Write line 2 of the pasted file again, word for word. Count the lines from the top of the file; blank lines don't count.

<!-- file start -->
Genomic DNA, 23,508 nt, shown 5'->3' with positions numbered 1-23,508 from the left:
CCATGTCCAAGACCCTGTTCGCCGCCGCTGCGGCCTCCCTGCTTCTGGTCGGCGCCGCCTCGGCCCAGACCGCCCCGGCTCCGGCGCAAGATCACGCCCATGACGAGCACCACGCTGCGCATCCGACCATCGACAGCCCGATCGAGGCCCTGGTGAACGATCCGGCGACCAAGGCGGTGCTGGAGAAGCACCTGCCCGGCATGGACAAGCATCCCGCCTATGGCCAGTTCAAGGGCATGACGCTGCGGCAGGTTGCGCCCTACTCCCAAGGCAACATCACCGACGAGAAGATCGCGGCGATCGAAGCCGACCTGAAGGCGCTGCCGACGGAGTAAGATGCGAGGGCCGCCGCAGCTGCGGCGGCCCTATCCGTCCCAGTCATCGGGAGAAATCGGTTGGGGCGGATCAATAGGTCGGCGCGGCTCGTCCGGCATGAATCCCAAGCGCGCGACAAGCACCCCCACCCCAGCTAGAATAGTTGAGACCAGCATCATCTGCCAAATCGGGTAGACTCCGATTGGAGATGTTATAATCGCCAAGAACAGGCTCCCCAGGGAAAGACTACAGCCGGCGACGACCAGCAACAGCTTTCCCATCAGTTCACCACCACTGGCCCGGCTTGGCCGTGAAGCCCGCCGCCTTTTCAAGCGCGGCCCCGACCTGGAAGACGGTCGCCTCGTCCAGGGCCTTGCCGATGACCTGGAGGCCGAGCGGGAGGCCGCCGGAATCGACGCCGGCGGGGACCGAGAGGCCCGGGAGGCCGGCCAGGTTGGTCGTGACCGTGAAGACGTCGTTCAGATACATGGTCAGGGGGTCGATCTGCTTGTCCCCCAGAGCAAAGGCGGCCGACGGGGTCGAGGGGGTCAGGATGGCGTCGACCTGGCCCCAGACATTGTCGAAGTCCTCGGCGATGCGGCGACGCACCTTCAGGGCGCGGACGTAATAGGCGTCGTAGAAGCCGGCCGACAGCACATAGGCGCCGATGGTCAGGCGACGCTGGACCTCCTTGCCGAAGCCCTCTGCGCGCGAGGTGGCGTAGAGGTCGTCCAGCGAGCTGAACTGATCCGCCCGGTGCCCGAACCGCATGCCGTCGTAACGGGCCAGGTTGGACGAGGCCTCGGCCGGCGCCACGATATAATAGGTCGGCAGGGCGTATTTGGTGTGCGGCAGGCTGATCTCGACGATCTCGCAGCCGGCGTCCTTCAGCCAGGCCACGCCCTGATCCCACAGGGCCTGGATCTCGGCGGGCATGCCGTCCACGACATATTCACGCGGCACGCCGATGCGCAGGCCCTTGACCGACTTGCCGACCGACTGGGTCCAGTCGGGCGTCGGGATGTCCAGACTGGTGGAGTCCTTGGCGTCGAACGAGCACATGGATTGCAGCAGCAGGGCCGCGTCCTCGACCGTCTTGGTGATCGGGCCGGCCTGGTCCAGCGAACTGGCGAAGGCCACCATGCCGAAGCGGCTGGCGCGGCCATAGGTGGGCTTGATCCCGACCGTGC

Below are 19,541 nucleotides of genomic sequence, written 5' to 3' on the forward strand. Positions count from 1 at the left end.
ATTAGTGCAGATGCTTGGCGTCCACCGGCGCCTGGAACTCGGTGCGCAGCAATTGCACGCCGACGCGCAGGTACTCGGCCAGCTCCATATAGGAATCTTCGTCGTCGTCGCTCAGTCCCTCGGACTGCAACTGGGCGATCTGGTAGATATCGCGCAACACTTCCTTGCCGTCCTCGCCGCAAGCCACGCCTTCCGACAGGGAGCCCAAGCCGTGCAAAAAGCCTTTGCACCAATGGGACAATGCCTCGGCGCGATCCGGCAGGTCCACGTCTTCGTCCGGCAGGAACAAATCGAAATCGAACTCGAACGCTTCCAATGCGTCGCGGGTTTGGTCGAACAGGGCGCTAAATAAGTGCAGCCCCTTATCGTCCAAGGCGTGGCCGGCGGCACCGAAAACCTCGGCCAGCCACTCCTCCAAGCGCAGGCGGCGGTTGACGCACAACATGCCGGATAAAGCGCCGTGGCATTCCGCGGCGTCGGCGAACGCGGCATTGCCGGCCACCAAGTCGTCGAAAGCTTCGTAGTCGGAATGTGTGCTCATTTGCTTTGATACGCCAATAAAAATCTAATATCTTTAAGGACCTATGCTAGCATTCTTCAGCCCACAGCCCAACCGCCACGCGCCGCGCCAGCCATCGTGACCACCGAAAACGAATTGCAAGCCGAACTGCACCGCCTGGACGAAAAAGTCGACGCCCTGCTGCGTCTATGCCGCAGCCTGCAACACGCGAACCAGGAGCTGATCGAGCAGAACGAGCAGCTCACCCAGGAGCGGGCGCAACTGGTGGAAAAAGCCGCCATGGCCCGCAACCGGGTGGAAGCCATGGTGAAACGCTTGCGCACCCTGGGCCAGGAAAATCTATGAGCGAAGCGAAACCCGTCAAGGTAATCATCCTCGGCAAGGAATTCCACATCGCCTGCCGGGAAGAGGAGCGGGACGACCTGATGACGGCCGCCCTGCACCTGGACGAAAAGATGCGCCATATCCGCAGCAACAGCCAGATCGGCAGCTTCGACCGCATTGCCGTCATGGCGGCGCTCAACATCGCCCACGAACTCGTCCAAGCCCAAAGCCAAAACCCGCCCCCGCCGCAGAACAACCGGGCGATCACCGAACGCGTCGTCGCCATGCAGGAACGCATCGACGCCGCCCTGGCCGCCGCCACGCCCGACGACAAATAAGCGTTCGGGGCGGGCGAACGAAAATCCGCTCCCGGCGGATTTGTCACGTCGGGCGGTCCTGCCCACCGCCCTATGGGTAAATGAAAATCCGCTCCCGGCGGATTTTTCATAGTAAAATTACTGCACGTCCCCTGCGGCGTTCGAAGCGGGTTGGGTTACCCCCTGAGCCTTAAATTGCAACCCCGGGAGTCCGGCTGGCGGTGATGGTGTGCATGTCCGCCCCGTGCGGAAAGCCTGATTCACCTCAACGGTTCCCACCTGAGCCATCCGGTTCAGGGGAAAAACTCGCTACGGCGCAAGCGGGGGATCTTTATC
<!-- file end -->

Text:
CCATGTCCAAGACCCTGTTCGCCGCCGCTGCGGCCTCCCTGCTTCTGGTCGGCGCCGCCTCGGCCCAGACCGCCCCGGCTCCGGCGCAAGATCACGCCCATGACGAGCACCACGCTGCGCATCCGACCATCGACAGCCCGATCGAGGCCCTGGTGAACGATCCGGCGACCAAGGCGGTGCTGGAGAAGCACCTGCCCGGCATGGACAAGCATCCCGCCTATGGCCAGTTCAAGGGCATGACGCTGCGGCAGGTTGCGCCCTACTCCCAAGGCAACATCACCGACGAGAAGATCGCGGCGATCGAAGCCGACCTGAAGGCGCTGCCGACGGAGTAAGATGCGAGGGCCGCCGCAGCTGCGGCGGCCCTATCCGTCCCAGTCATCGGGAGAAATCGGTTGGGGCGGATCAATAGGTCGGCGCGGCTCGTCCGGCATGAATCCCAAGCGCGCGACAAGCACCCCCACCCCAGCTAGAATAGTTGAGACCAGCATCATCTGCCAAATCGGGTAGACTCCGATTGGAGATGTTATAATCGCCAAGAACAGGCTCCCCAGGGAAAGACTACAGCCGGCGACGACCAGCAACAGCTTTCCCATCAGTTCACCACCACTGGCCCGGCTTGGCCGTGAAGCCCGCCGCCTTTTCAAGCGCGGCCCCGACCTGGAAGACGGTCGCCTCGTCCAGGGCCTTGCCGATGACCTGGAGGCCGAGCGGGAGGCCGCCGGAATCGACGCCGGCGGGGACCGAGAGGCCCGGGAGGCCGGCCAGGTTGGTCGTGACCGTGAAGACGTCGTTCAGATACATGGTCAGGGGGTCGATCTGCTTGTCCCCCAGAGCAAAGGCGGCCGACGGGGTCGAGGGGGTCAGGATGGCGTCGACCTGGCCCCAGACATTGTCGAAGTCCTCGGCGATGCGGCGACGCACCTTCAGGGCGCGGACGTAATAGGCGTCGTAGAAGCCGGCCGACAGCACATAGGCGCCGATGGTCAGGCGACGCTGGACCTCCTTGCCGAAGCCCTCTGCGCGCGAGGTGGCGTAGAGGTCGTCCAGCGAGCTGAACTGATCCGCCCGGTGCCCGAACCGCATGCCGTCGTAACGGGCCAGGTTGGACGAGGCCTCGGCCGGCGCCACGATATAATAGGTCGGCAGGGCGTATTTGGTGTGCGGCAGGCTGATCTCGACGATCTCGCAGCCGGCGTCCTTCAGCCAGGCCACGCCCTGATCCCACAGGGCCTGGATCTCGGCGGGCATGCCGTCCACGACATATTCACGCGGCACGCCGATGCGCAGGCCCTTGACCGACTTGCCGACCGACTGGGTCCAGTCGGGCGTCGGGATGTCCAGACTGGTGGAGTCCTTGGCGTCGAACGAGCACATGGATTGCAGCAGCAGGGCCGCGTCCTCGACCGTCTTGGTGATCGGGCCGGCCTGGTCCAGCGAACTGGCGAAGGCCACCATGCCGAAGCGGCTGGCGCGGCCATAGGTGGGCTTGATCCCGACCGTGC